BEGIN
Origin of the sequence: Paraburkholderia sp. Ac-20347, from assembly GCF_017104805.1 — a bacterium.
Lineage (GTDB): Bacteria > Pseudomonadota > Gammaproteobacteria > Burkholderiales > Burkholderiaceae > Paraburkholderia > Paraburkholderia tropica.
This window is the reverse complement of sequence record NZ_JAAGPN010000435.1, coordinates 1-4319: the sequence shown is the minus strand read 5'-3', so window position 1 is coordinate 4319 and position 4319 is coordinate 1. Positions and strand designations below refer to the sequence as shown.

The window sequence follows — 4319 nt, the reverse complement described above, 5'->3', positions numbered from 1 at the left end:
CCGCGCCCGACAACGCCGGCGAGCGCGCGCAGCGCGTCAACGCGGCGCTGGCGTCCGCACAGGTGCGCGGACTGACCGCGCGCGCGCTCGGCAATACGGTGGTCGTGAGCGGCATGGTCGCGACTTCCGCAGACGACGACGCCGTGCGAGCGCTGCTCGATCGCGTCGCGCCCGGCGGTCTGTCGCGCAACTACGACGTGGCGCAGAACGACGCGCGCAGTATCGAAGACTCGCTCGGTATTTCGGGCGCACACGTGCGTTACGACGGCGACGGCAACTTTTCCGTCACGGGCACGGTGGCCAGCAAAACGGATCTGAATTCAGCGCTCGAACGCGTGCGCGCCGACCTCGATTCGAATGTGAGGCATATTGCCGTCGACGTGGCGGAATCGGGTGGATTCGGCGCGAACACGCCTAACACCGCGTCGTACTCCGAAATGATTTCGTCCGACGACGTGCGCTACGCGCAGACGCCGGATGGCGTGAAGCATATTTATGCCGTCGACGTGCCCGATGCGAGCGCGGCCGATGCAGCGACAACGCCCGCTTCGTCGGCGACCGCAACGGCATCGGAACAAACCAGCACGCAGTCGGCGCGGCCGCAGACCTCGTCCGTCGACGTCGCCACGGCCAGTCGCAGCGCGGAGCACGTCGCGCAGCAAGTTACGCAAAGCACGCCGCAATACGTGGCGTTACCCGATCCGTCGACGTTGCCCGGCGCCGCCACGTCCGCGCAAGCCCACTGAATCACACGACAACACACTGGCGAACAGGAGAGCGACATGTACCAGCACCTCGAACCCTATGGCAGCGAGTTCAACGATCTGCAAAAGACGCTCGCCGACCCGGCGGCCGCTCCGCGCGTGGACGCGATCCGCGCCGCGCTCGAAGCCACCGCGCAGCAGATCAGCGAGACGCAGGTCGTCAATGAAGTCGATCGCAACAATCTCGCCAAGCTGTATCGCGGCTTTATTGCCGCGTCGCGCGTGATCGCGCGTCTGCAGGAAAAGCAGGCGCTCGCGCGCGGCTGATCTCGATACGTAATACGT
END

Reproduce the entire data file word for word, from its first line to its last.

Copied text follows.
Origin of the sequence: Paraburkholderia sp. Ac-20347, from assembly GCF_017104805.1 — a bacterium.
Lineage (GTDB): Bacteria > Pseudomonadota > Gammaproteobacteria > Burkholderiales > Burkholderiaceae > Paraburkholderia > Paraburkholderia tropica.
This window is the reverse complement of sequence record NZ_JAAGPN010000435.1, coordinates 1-4319: the sequence shown is the minus strand read 5'-3', so window position 1 is coordinate 4319 and position 4319 is coordinate 1. Positions and strand designations below refer to the sequence as shown.

The window sequence follows — 4319 nt, the reverse complement described above, 5'->3', positions numbered from 1 at the left end:
CCGCGCCCGACAACGCCGGCGAGCGCGCGCAGCGCGTCAACGCGGCGCTGGCGTCCGCACAGGTGCGCGGACTGACCGCGCGCGCGCTCGGCAATACGGTGGTCGTGAGCGGCATGGTCGCGACTTCCGCAGACGACGACGCCGTGCGAGCGCTGCTCGATCGCGTCGCGCCCGGCGGTCTGTCGCGCAACTACGACGTGGCGCAGAACGACGCGCGCAGTATCGAAGACTCGCTCGGTATTTCGGGCGCACACGTGCGTTACGACGGCGACGGCAACTTTTCCGTCACGGGCACGGTGGCCAGCAAAACGGATCTGAATTCAGCGCTCGAACGCGTGCGCGCCGACCTCGATTCGAATGTGAGGCATATTGCCGTCGACGTGGCGGAATCGGGTGGATTCGGCGCGAACACGCCTAACACCGCGTCGTACTCCGAAATGATTTCGTCCGACGACGTGCGCTACGCGCAGACGCCGGATGGCGTGAAGCATATTTATGCCGTCGACGTGCCCGATGCGAGCGCGGCCGATGCAGCGACAACGCCCGCTTCGTCGGCGACCGCAACGGCATCGGAACAAACCAGCACGCAGTCGGCGCGGCCGCAGACCTCGTCCGTCGACGTCGCCACGGCCAGTCGCAGCGCGGAGCACGTCGCGCAGCAAGTTACGCAAAGCACGCCGCAATACGTGGCGTTACCCGATCCGTCGACGTTGCCCGGCGCCGCCACGTCCGCGCAAGCCCACTGAATCACACGACAACACACTGGCGAACAGGAGAGCGACATGTACCAGCACCTCGAACCCTATGGCAGCGAGTTCAACGATCTGCAAAAGACGCTCGCCGACCCGGCGGCCGCTCCGCGCGTGGACGCGATCCGCGCCGCGCTCGAAGCCACCGCGCAGCAGATCAGCGAGACGCAGGTCGTCAATGAAGTCGATCGCAACAATCTCGCCAAGCTGTATCGCGGCTTTATTGCCGCGTCGCGCGTGATCGCGCGTCTGCAGGAAAAGCAGGCGCTCGCGCGCGGCTGATCTCGATACGTAATACGT